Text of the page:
Offseason | 2021

These 9 Helped Themselves At Minicamp 

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FRISCO, Texas – Coming off of last year, this spring has to have been invaluable for Cowboys coach Mike McCarthy and his staff. The opportunity to have install sessions, individual drills and competitive periods during OTAs and minicamp was imperative for this team. I took notes on nine players that could play a key role in 2021.

  • My first impressions of Osa Odighizua are speed and athleticism in the interior line. Those traits could give him the versatility to be used at multiple positions. During team drills Odighizuwa got off the ball well. He did a good job with play recognition by snuffing out the run. He is a high intensity, high motor player so he's always pursuing the ball.
  • Francis Bernard is locked in during special team drills. In kickoff, punt bloc and return teams Bernard is always 100% effort. At linebacker, Bernard did a good job in 7-on-7 and team drills reacting to backs out of the backfield and covering his zone. For the 2020 undrafted free agent, the more he can do, the better his chances of making the team. 
  • Garrett Gilbert is in the driver seat for the backup quarterback position. Gilbert shows good instincts in the pocket and his passes have velocity and placement. He hit Michael Gallup, and CeeDee Lamb in stride multiple times in 7-on-7. Team drills seem to be where Gilbert creates separation by showing command and grasp of the offense. In the two-minute drill, Gilbert marched the offense down the field and capped the drive off with a touchdown pass to Noah Brown.
  • Neville Gallimore is in good shape. Conditioning is going to be important for the 2020 third-round pick if he has plans to stay on the field. Gallimore is explosive at the point of attack. I saw notable improvement with his hands, feet placement and technique. Gallimore showed above average balance in half line drills and does a good job of anchoring himself.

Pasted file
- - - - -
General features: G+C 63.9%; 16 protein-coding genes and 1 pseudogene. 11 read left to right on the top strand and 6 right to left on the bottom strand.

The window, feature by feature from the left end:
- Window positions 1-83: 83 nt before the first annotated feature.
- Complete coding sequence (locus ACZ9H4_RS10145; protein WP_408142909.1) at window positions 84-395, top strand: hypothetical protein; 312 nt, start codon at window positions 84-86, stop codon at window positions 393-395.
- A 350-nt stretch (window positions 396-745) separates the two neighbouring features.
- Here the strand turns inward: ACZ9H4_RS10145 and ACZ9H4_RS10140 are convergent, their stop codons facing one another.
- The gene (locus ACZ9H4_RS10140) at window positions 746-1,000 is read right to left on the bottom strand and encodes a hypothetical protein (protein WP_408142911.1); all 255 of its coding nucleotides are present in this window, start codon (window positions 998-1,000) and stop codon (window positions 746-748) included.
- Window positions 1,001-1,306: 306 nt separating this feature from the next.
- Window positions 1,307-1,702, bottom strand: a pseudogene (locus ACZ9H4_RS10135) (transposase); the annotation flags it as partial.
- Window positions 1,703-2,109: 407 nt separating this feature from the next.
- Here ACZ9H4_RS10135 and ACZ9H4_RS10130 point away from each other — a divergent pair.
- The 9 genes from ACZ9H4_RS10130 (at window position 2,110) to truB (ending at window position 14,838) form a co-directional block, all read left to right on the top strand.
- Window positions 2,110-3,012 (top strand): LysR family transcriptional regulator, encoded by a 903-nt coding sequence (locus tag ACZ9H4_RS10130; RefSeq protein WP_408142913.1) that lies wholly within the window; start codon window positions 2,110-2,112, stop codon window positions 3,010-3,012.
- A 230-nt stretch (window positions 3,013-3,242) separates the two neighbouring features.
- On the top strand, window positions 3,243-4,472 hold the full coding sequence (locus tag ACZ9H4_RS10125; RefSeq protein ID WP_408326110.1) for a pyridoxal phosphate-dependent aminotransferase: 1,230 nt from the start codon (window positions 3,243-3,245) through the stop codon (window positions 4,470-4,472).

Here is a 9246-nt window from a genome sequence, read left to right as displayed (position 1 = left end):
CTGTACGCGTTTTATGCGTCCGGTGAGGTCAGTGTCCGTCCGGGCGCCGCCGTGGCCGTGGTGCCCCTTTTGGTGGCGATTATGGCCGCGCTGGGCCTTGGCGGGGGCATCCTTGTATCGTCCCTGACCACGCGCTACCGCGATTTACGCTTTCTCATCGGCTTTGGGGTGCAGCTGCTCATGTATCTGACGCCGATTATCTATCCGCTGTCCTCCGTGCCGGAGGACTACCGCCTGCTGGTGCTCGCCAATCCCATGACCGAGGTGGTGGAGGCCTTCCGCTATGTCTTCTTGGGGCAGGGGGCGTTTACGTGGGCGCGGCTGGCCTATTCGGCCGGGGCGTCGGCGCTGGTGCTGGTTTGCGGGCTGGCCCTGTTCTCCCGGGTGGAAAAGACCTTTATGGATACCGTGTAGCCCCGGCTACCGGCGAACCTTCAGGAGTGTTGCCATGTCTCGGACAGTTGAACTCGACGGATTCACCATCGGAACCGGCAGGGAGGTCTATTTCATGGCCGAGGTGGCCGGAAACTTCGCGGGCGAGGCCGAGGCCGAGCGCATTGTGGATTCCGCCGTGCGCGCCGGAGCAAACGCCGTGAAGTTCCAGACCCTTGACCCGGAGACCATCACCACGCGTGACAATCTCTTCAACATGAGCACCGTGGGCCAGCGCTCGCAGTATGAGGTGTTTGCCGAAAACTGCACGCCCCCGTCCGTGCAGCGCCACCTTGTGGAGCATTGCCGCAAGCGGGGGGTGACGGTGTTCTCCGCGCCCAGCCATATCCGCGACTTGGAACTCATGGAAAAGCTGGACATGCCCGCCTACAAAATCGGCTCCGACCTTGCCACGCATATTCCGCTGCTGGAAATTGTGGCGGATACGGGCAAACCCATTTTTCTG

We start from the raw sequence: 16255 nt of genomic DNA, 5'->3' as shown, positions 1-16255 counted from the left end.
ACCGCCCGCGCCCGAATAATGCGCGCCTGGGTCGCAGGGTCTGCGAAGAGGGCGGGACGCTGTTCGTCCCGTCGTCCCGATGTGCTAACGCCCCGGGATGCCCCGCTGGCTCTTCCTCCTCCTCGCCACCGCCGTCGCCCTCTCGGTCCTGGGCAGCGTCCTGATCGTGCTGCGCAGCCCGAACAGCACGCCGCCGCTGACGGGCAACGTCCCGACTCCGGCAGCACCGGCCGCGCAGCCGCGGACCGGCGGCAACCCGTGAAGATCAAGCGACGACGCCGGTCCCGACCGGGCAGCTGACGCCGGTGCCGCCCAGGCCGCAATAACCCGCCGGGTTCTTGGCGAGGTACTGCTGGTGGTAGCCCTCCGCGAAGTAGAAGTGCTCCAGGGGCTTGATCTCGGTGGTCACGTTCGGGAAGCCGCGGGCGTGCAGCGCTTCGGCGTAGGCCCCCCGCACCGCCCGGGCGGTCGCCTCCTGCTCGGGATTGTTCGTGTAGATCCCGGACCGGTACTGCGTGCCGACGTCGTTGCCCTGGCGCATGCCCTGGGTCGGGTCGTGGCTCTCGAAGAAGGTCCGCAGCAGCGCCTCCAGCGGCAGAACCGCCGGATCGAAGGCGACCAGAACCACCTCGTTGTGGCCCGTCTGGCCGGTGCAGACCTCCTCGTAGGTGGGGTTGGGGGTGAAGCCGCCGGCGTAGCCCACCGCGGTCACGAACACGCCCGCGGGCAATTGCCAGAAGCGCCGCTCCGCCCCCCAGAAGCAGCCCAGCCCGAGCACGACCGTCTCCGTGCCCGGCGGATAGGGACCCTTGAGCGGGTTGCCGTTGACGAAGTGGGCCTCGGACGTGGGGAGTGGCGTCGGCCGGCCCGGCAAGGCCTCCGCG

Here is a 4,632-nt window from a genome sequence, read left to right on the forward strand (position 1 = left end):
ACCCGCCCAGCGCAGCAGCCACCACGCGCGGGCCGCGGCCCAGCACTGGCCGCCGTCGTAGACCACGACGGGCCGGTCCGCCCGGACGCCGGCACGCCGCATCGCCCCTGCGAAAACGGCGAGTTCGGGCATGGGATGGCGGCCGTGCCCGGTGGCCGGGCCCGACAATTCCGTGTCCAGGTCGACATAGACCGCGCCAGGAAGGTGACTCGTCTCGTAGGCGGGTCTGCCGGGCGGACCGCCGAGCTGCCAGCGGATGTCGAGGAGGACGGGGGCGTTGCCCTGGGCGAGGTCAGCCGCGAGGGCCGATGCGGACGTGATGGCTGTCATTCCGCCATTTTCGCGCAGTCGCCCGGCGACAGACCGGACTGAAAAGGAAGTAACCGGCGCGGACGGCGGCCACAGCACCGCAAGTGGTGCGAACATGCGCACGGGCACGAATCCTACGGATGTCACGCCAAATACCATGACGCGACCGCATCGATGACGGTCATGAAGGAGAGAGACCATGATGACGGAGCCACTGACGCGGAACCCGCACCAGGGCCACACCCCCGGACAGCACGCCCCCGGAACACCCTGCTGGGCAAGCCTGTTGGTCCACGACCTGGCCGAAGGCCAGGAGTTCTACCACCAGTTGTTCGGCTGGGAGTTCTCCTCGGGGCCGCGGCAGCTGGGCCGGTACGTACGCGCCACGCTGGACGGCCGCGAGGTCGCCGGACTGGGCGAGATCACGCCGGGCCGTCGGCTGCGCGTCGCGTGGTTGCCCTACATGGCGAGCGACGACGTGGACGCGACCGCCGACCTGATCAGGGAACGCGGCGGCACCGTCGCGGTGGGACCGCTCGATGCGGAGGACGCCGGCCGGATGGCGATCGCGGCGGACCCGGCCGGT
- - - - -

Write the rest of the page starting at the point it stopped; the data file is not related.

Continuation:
• Dorance Armstrong does a great job of being under control while decreasing space. He did a good job against Terence Steele in team drills transitioning his moves. Armstrong has good bend and hips to complement his athleticism. During team session he stunt twisted with rookie Chauncy Golston and was unblocked for what would have been a sack. 
  • Speaking of Golston, he has lined up at the three-technique and the five-technique, and he doesn't compromise technique switching from either position. Golston is a natural edge, but his size and strength permit defensive coordinator Dan Quinn to kick him inside. Golston is quick off the ball and uses his long arms to control guards and tackles by shooting his hands into their chest.
  • Jayron Kearse and Israel Mukuamu look more like NBA guards than NFL safeties. When the two 6'4 safeties are on the field together it's a sight. Kearse has good change of direction for his size and covers ground well. He does a good job in man coverage with tight ends, as he showed against Jeremy Sprinkle on an interception of Cooper Rush.  
  • Mukuamu is a player that I've highlighted on my roster. He can move! The former college cornerback operates as a field general in single-high safety looks. His footwork is the catalyst for him being in position to make plays. He competes for passes and uses good angles to close. His cornerback resume is what helps him track and flip in the open field. The sixth-rounder shouldn't be a long shot to make the roster.
  • Tony Pollard in 7-on-7, or box tackle drills displays sudden quickness. With the Cowboys low on receivers during minicamp, Pollard stepped up to take extra reps. The third-year running back came into the NFL with a reputation at receiver. Pollard is an asset as a pass catcher out of the backfield and an obvious mismatch against linebackers. When lined up in the slot Pollard is a technician with a good release and burst.

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